If you make a variable static, its memory is allocated in the same place globals are, but the variable still has local access. An example of appropriate use is so that you only initialize a variable once, even if, for example, the map falls out of scope; because, the same instance needs to be reused in a function.

    If you make class members static, they exist as part of their class, but, even if there is no object, you can use static methods as an interface to those.

    In other words, static is C++'s swiss army knife. I don't think you want to use it here.

    This is also the first time I've seen enums used to name character constants. Note that these constants will be stored according to their integer representation, which is a pretty arbitrary order. It looks like a job for macros to be honest.

    I'd say you need to rethink the design of this parser.
    Last edited by whiteflags; 07-02-2010 at 09:10 PM.

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    And I believe if you make a global variable static, that means it will not be visible outside the file (cannot be linked from another file using extern).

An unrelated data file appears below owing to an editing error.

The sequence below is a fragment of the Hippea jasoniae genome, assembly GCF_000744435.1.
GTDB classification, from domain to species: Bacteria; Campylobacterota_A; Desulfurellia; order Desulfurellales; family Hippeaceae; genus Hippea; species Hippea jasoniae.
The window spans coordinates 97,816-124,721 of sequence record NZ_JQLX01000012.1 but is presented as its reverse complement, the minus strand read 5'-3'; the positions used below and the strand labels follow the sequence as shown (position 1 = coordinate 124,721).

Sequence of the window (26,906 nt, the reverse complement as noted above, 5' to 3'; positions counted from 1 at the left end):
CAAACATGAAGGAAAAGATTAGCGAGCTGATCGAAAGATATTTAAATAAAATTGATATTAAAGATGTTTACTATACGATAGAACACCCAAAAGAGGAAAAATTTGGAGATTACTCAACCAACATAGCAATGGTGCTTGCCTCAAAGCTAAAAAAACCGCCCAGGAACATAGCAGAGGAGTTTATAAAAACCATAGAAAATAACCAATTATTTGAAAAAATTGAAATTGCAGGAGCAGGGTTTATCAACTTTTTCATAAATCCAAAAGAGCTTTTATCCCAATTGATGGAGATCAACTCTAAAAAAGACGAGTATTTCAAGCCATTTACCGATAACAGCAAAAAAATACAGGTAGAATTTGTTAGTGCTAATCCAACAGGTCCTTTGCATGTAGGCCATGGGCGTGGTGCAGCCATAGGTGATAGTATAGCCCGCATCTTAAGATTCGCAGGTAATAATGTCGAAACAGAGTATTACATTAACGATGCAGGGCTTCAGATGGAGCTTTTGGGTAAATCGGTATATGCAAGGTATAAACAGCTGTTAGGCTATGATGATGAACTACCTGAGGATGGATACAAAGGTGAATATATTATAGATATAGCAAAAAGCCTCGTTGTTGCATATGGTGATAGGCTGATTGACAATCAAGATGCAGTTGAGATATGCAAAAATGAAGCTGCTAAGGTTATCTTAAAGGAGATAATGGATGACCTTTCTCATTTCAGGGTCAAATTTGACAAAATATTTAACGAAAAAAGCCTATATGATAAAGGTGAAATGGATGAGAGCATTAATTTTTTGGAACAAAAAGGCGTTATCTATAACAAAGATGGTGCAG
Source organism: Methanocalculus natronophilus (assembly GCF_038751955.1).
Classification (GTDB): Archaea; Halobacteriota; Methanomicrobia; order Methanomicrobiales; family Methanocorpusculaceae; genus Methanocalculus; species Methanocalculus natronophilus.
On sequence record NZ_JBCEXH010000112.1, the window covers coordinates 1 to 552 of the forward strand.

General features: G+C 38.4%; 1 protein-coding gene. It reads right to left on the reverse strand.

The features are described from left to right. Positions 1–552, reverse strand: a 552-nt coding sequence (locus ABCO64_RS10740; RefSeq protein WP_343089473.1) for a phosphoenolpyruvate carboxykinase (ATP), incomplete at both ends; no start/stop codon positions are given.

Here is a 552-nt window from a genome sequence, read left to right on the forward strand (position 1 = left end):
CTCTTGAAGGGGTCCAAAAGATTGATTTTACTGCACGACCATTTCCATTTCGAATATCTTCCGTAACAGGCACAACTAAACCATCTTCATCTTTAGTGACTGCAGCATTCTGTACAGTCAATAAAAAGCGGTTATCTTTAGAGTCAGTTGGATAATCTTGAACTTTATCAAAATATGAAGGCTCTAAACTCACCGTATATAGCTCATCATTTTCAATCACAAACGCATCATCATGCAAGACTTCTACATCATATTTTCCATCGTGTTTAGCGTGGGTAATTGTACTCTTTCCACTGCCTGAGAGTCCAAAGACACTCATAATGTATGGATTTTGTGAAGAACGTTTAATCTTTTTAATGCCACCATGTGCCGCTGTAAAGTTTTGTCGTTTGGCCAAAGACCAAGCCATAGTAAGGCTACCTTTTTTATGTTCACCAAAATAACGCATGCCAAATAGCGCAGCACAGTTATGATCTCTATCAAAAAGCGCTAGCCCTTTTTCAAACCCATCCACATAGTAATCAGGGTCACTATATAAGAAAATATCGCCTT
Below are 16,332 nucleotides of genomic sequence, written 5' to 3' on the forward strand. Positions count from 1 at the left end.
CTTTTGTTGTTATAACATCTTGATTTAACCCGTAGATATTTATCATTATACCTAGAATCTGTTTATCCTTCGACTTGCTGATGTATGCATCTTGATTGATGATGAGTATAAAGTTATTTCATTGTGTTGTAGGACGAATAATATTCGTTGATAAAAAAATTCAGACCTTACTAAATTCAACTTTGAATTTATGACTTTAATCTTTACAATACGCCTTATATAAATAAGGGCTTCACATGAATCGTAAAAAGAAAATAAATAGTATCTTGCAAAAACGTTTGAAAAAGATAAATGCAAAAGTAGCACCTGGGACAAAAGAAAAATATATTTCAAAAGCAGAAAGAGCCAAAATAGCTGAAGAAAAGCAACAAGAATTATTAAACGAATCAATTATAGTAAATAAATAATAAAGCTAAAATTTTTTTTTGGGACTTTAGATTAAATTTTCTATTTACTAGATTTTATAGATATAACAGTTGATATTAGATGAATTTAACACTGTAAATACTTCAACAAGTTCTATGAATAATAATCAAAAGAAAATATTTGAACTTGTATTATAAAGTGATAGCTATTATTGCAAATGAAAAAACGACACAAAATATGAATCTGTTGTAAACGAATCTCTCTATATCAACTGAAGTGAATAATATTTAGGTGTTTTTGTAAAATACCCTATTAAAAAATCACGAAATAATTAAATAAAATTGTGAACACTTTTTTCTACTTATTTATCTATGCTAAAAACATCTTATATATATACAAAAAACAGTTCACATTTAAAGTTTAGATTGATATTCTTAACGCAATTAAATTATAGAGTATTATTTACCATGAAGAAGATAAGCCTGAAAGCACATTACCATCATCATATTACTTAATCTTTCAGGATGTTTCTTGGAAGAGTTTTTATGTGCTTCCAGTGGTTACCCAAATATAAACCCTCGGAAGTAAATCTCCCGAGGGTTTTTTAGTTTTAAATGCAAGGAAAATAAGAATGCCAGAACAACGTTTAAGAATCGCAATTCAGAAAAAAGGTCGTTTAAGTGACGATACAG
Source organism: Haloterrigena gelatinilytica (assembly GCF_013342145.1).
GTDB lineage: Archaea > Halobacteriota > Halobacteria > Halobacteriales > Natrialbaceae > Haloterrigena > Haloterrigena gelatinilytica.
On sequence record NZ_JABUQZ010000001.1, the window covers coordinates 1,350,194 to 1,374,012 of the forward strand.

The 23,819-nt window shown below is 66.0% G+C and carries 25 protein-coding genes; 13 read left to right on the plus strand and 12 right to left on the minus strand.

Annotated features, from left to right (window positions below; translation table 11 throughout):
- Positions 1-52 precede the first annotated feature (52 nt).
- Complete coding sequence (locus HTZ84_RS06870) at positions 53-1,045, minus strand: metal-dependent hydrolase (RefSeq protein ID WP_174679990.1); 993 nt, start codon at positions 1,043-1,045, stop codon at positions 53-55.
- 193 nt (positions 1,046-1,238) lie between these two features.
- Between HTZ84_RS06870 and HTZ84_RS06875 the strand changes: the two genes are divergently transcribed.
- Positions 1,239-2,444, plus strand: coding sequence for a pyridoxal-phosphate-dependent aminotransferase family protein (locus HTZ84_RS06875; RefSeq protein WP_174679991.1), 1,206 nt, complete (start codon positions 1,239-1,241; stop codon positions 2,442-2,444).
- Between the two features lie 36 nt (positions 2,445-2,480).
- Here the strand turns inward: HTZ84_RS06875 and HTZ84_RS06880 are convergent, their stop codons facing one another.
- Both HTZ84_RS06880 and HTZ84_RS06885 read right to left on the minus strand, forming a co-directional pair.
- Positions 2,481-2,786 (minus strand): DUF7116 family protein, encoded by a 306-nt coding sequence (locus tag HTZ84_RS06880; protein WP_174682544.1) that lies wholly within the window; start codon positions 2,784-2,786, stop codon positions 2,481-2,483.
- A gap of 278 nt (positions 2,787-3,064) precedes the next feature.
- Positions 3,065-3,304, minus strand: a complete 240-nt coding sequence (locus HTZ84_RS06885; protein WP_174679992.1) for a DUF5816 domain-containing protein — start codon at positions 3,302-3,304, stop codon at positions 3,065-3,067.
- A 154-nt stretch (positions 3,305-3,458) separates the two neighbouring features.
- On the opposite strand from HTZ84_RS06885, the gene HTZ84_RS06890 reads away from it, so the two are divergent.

Static has 4-5 totally different meanings in different contexts... not sure what they were thinking. Ran out of keywords?

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    C++まいる!Cをこわせ! Elysia's Avatar
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    Oh they love to reuse keywords. It means they can break less code.
    Otherwise they have to do go poke around in others' sources and try compiling millions of lines of code to see how much code they broke with the new keyword.
    Quote Originally Posted by Adak View Post
    io.h certainly IS included in some modern compilers. It is no longer part of the standard for C, but it is nevertheless, included in the very latest Pelles C versions.
    Quote Originally Posted by Salem View Post
    You mean it's included as a crutch to help ancient programmers limp along without them having to relearn too much.

    Outside of your DOS world, your header file is meaningless.